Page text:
The latest in a spate of surveys on the political attitudes of Americans is at once shocking and unsurprising. The result in a head-to-head battle between the twin defining ideologies of our times is a landslide. Capitalism beats socialism 75%-11%, according to Rasmussen Reports. Unsurprising, you say? Well, hold on a second. We supposedly just elected a president from a party more given over to socialism than ever before. What gives?
Sure, Donald Trump has displayed a personality that is unpalatable to many, but he also has been the most unfiltered capitalist ever placed in the Oval Office — and a highly successful one to boot. That success undoubtedly contributed to the lopsided survey result. So then how can a nation claiming to be all-in on capitalism (by a 7-1 margin) decide to remove the foremost advocate of that philosophy in favor of a lifelong liberal who is evolving more and more into the socialist his party base truly desires? And even if his heart has not actually turned leftward, how will this declining president-in-waiting be able to muster significant resistance to the clarion call from the hard left to walk their way?
At the same time, there is a major caveat in all legitimate analysis of the 2020 election. The roiling controversies surrounding Dominion Voting Systems, massive vote dumps in the middle of the night, ejected election observers, and hundreds of sworn affidavits about election fraud are enough in sum to convince the bulk of Trump voters — and many analysts — that the reported outcome is not legitimate. But while all of that can be dismissed as conspiracy theory since courts have been so hesitant to hear the charges brought by the Trump campaign, the outcome is dubious on the surface based solely on the reversal of virtually every metric that had for decades correctly predicted presidential elections. On such measurements as party-registration trends, candidates’ performance during primaries, quantity of individual donations, and voter enthusiasm, Trump won big on every count but supposedly lost the election against implausible if not impossible odds.
This leads to the present lamentations of those of us who scrutinize politics for a living. How are we supposed to analyze an election that may not be on the up-and-up? It’s almost as if we have to provide alternative responses to every question. If the reported outcome is legitimate, then the reason is A. If not, then it’s B. If Biden really did win, it’s because people are just repulsed by Trump’s personality. But if Trump actually won, then it’s an affirmation of capitalism. See the problem? We are forced into an OTOH-OTOH analysis: on the one hand, on the other hand.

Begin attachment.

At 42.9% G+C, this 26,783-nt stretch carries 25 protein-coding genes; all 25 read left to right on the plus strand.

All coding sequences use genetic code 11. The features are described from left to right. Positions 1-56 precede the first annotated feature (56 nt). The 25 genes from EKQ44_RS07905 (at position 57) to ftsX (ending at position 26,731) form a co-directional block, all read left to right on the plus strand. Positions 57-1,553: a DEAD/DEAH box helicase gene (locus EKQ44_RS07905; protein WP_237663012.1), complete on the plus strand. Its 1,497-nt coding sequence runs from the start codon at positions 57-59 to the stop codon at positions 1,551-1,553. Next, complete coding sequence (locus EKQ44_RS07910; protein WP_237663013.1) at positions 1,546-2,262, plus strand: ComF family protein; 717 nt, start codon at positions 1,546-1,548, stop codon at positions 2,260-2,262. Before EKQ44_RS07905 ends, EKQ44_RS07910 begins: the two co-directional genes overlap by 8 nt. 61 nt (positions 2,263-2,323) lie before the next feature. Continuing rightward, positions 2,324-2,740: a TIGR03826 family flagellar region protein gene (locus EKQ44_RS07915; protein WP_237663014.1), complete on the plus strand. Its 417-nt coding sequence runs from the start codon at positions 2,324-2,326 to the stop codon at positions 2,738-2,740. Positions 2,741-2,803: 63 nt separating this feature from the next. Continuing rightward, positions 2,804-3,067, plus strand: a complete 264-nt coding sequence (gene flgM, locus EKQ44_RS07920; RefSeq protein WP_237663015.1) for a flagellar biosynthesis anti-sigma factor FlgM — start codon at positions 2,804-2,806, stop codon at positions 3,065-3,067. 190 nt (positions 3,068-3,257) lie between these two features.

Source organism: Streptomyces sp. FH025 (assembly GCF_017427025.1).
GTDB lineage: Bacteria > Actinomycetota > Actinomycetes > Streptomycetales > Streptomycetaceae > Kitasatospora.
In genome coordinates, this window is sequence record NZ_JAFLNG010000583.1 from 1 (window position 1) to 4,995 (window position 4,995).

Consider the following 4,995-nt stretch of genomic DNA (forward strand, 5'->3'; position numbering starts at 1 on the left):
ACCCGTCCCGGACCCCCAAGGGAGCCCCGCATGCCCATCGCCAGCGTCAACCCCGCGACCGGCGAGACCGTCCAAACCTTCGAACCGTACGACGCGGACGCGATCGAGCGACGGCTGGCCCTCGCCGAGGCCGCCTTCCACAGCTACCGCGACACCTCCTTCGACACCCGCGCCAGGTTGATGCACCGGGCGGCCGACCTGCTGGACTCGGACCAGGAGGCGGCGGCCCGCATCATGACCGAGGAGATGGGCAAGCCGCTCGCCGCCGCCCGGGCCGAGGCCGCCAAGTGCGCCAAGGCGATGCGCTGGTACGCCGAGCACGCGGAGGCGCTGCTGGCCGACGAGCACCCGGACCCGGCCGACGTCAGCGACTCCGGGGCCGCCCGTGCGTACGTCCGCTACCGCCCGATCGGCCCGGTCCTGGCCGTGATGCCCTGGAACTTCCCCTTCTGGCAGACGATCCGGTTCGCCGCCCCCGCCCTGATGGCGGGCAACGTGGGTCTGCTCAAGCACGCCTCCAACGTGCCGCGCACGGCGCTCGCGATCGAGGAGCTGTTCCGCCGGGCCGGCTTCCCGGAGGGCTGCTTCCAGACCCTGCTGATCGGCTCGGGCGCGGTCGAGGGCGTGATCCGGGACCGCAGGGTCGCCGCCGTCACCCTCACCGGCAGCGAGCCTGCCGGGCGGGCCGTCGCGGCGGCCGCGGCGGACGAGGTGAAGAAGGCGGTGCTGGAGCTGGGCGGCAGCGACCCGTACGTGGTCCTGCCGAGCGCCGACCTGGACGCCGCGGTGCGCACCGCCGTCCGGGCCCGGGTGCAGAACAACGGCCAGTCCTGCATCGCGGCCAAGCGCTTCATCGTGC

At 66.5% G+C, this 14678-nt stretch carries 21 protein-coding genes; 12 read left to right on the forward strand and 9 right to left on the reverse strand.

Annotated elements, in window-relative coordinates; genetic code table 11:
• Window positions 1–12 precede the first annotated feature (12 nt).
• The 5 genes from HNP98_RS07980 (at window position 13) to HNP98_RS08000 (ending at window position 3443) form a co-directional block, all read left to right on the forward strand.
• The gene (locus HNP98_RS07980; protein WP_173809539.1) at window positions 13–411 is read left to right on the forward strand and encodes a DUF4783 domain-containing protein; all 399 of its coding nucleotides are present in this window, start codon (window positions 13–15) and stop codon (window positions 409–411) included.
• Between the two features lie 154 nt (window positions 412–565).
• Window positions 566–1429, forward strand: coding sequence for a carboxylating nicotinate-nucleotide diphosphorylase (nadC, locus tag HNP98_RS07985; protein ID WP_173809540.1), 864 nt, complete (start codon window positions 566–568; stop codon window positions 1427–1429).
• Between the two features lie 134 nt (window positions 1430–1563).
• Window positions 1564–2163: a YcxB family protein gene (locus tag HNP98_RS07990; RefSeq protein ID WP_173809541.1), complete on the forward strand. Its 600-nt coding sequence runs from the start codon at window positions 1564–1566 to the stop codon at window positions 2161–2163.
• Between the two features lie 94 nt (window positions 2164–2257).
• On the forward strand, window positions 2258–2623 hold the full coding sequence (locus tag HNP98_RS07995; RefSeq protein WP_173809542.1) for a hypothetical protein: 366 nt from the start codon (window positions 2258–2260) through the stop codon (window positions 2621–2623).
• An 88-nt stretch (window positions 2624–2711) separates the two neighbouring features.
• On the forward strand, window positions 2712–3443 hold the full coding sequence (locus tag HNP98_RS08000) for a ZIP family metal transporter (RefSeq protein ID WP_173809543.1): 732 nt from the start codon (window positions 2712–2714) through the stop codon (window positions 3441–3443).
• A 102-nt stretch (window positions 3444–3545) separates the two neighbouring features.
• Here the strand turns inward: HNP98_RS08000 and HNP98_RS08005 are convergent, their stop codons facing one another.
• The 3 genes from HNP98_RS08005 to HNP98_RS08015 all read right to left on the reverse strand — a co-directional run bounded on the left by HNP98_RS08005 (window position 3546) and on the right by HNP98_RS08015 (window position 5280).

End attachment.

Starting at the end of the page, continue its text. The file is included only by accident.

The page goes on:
On the one hand, it is downright shocking that Biden could win the 2020 election. While voters were kept in the dark as effectively as possible by the media wing of the Democratic Party, they were well aware of the Democrats’ plunge into full-throated socialism based on the party’s recent history and progressive rantings throughout a lengthy primary campaign. Remember Medicare for All, the Green New Deal, reproductive rights for transgenders et al.?
On the other hand, if you do accept the outcome sanctioned by the Electoral College, perhaps we should not be surprised, because the recent history of presidential elections reveals a nation in the throes of confusion.
In 2012, we elected for the second time a man who openly vowed to trigger a fundamental transformation of America. He did just that. But in 2016, we chose a man promising to do the opposite (winning more than 200 counties who had voted twice for the fundamental transformer). And he also did just what he promised. But in 2020, a pale shadow of 2012 emerges through the glass darkly as the reported victor. Does this sound like a country lurching back and forth uncontrollably through the early 21st century?
It is true that presidents, like politics itself, run in cycles, but the nation has rarely if ever swayed to and fro as frequently as in the first two decades of this century. The headcount for Election 2020 has Biden with seven million more popular votes and 74 more electoral votes than Trump. Even if those numbers are off, it still figures as a close election. And that brings us right back to the burning question about the millions who claim to be capitalist but vote socialist.
Do Americans even know what they really want?
Read more from Tim Donner.